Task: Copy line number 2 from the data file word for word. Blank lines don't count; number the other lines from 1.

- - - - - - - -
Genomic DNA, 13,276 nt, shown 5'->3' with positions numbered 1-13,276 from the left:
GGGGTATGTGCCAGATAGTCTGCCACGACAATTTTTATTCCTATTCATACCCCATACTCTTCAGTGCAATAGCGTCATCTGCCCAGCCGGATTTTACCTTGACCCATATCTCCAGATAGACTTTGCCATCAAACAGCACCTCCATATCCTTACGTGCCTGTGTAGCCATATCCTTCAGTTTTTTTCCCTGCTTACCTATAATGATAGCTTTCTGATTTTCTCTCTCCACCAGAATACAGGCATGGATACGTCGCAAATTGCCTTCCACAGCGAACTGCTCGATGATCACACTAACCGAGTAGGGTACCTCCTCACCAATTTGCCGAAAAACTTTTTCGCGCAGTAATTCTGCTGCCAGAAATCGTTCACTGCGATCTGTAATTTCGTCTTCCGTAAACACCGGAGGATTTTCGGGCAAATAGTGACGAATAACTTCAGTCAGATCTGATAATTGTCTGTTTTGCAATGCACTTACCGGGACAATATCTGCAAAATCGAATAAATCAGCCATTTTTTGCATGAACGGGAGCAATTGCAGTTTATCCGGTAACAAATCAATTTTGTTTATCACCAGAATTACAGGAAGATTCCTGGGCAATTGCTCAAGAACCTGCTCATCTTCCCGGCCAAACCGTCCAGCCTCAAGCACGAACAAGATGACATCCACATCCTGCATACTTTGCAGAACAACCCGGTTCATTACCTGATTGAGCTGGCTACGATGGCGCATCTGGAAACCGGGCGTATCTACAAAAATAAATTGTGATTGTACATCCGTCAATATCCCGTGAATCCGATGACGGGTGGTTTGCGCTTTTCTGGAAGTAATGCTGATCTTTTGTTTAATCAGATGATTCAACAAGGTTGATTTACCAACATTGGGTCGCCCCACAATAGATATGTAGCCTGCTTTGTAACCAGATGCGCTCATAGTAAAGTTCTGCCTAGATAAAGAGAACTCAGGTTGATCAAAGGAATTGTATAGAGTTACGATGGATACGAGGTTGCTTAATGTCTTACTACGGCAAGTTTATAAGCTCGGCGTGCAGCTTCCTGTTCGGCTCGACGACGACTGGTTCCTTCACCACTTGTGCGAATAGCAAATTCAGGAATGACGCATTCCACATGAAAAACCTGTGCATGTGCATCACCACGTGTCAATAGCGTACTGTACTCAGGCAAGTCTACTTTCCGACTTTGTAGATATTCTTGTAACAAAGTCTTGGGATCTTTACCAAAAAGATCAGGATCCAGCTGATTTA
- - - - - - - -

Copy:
GGGGTATGTGCCAGATAGTCTGCCACGACAATTTTTATTCCTATTCATACCCCATACTCTTCAGTGCAATAGCGTCATCTGCCCAGCCGGATTTTACCTTGACCCATATCTCCAGATAGACTTTGCCATCAAACAGCACCTCCATATCCTTACGTGCCTGTGTAGCCATATCCTTCAGTTTTTTTCCCTGCTTACCTATAATGATAGCTTTCTGATTTTCTCTCTCCACCAGAATACAGGCATGGATACGTCGCAAATTGCCTTCCACAGCGAACTGCTCGATGATCACACTAACCGAGTAGGGTACCTCCTCACCAATTTGCCGAAAAACTTTTTCGCGCAGTAATTCTGCTGCCAGAAATCGTTCACTGCGATCTGTAATTTCGTCTTCCGTAAACACCGGAGGATTTTCGGGCAAATAGTGACGAATAACTTCAGTCAGATCTGATAATTGTCTGTTTTGCAATGCACTTACCGGGACAATATCTGCAAAATCGAATAAATCAGCCATTTTTTGCATGAACGGGAGCAATTGCAGTTTATCCGGTAACAAATCAATTTTGTTTATCACCAGAATTACAGGAAGATTCCTGGGCAATTGCTCAAGAACCTGCTCATCTTCCCGGCCAAACCGTCCAGCCTCAAGCACGAACAAGATGACATCCACATCCTGCATACTTTGCAGAACAACCCGGTTCATTACCTGATTGAGCTGGCTACGATGGCGCATCTGGAAACCGGGCGTATCTACAAAAATAAATTGTGATTGTACATCCGTCAATATCCCGTGAATCCGATGACGGGTGGTTTGCGCTTTTCTGGAAGTAATGCTGATCTTTTGTTTAATCAGATGATTCAACAAGGTTGATTTACCAACATTGGGTCGCCCCACAATAGATATGTAGCCTGCTTTGTAACCAGATGCGCTCATAGTAAAGTTCTGCCTAGATAAAGAGAACTCAGGTTGATCAAAGGAATTGTATAGAGTTACGATGGATACGAGGTTGCTTAATGTCTTACTACGGCAAGTTTATAAGCTCGGCGTGCAGCTTCCTGTTCGGCTCGACGACGACTGGTTCCTTCACCACTTGTGCGAATAGCAAATTCAGGAATGACGCATTCCACATGAAAAACCTGTGCATGTGCATCACCACGTGTCAATAGCGTACTGTACTCAGGCAAGTCTACTTTCCGACTTTGTAGATATTCTTGTAACAAAGTCTTGGGATCTTTACCAAAAAGATCAGGATCCAGCTGATTTA